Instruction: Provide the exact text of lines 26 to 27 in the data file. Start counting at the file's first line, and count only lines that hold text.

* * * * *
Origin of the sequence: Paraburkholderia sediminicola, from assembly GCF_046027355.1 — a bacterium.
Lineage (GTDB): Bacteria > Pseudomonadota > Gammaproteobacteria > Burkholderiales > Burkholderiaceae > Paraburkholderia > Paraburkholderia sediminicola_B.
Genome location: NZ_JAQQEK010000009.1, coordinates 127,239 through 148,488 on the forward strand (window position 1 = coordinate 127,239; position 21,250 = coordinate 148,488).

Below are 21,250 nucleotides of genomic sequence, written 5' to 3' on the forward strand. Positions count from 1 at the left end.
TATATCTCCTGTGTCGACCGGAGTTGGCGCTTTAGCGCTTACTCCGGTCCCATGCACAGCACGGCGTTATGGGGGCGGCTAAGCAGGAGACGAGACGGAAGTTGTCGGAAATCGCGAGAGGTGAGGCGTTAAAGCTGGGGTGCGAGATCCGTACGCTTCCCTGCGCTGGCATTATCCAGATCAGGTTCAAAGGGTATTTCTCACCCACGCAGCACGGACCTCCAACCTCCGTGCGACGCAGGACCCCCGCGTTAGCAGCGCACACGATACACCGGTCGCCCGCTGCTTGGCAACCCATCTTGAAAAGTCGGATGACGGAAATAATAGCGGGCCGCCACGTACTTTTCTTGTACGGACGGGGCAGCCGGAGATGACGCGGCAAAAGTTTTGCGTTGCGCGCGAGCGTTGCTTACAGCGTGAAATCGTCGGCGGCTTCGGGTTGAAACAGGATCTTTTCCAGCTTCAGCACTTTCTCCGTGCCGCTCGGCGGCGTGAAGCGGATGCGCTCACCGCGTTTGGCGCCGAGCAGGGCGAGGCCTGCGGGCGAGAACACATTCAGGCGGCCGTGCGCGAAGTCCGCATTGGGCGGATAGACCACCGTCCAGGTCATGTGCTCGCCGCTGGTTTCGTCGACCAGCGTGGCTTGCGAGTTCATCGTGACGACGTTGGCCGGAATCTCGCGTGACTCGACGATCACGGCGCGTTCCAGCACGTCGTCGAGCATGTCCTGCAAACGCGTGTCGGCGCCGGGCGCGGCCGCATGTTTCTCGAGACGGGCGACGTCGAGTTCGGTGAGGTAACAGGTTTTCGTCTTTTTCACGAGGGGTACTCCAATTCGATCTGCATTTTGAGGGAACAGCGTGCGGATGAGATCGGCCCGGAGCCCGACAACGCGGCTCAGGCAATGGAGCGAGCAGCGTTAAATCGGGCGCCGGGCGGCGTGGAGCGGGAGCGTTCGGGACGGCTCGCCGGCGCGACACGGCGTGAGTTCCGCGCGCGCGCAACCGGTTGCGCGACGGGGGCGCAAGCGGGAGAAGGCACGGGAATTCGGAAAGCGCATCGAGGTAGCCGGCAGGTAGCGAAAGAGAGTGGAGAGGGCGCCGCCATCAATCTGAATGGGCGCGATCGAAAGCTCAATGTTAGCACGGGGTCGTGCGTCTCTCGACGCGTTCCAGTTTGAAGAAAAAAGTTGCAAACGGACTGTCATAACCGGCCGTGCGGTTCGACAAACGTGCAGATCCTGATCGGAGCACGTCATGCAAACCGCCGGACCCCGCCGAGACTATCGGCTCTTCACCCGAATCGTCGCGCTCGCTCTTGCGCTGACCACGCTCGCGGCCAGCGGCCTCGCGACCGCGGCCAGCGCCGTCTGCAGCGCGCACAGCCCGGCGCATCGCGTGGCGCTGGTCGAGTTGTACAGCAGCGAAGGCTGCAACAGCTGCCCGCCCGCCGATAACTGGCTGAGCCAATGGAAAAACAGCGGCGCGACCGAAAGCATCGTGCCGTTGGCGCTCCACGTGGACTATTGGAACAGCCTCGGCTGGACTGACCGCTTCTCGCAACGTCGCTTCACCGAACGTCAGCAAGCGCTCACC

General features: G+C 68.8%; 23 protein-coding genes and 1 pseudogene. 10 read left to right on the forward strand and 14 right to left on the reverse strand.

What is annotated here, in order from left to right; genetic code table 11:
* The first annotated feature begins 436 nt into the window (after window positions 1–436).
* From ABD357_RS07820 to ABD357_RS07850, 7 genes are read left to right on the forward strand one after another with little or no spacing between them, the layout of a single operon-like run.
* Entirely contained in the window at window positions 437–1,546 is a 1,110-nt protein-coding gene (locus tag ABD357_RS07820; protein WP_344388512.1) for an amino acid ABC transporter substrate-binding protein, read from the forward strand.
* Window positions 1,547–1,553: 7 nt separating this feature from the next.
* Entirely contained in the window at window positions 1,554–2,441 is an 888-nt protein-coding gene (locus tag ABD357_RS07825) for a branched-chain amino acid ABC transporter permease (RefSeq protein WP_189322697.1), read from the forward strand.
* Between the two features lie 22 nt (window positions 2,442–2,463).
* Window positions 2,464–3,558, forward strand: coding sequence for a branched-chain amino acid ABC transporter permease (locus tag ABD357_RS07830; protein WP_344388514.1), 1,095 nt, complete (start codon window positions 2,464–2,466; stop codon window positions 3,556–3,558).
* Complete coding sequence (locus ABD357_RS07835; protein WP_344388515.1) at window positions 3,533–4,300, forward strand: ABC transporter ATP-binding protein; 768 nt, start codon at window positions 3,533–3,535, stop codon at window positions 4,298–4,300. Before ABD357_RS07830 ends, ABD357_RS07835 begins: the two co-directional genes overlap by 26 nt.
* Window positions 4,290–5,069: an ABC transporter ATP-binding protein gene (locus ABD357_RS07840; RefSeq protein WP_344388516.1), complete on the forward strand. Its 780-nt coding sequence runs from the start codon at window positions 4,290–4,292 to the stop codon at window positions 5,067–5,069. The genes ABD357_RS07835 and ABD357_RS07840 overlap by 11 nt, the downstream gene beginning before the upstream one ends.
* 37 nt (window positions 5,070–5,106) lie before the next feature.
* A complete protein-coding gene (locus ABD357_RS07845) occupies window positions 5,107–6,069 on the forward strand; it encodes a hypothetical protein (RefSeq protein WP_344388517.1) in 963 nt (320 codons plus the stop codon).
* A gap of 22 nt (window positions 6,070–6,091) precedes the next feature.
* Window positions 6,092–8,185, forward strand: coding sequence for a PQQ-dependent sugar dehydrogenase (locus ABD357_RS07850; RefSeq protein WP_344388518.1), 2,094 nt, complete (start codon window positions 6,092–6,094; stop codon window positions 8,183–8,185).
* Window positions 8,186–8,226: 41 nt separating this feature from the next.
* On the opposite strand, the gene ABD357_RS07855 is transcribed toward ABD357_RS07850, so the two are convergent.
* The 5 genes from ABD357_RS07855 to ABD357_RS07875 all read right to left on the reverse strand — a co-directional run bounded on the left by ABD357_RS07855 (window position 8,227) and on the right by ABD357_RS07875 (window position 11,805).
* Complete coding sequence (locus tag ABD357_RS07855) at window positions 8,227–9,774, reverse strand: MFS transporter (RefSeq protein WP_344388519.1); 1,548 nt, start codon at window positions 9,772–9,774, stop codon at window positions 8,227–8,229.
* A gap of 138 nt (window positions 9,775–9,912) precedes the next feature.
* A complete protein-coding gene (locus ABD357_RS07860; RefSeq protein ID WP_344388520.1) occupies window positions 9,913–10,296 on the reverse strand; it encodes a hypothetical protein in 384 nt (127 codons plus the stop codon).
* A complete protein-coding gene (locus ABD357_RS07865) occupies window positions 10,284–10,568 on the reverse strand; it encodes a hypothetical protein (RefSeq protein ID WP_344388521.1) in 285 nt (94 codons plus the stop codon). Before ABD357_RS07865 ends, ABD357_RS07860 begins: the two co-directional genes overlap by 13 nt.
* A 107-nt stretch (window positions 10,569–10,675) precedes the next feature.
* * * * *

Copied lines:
* A complete protein-coding gene (locus ABD357_RS07860; RefSeq protein ID WP_344388520.1) occupies window positions 9,913–10,296 on the reverse strand; it encodes a hypothetical protein in 384 nt (127 codons plus the stop codon).
* A complete protein-coding gene (locus ABD357_RS07865) occupies window positions 10,284–10,568 on the reverse strand; it encodes a hypothetical protein (RefSeq protein ID WP_344388521.1) in 285 nt (94 codons plus the stop codon). Before ABD357_RS07865 ends, ABD357_RS07860 begins: the two co-directional genes overlap by 13 nt.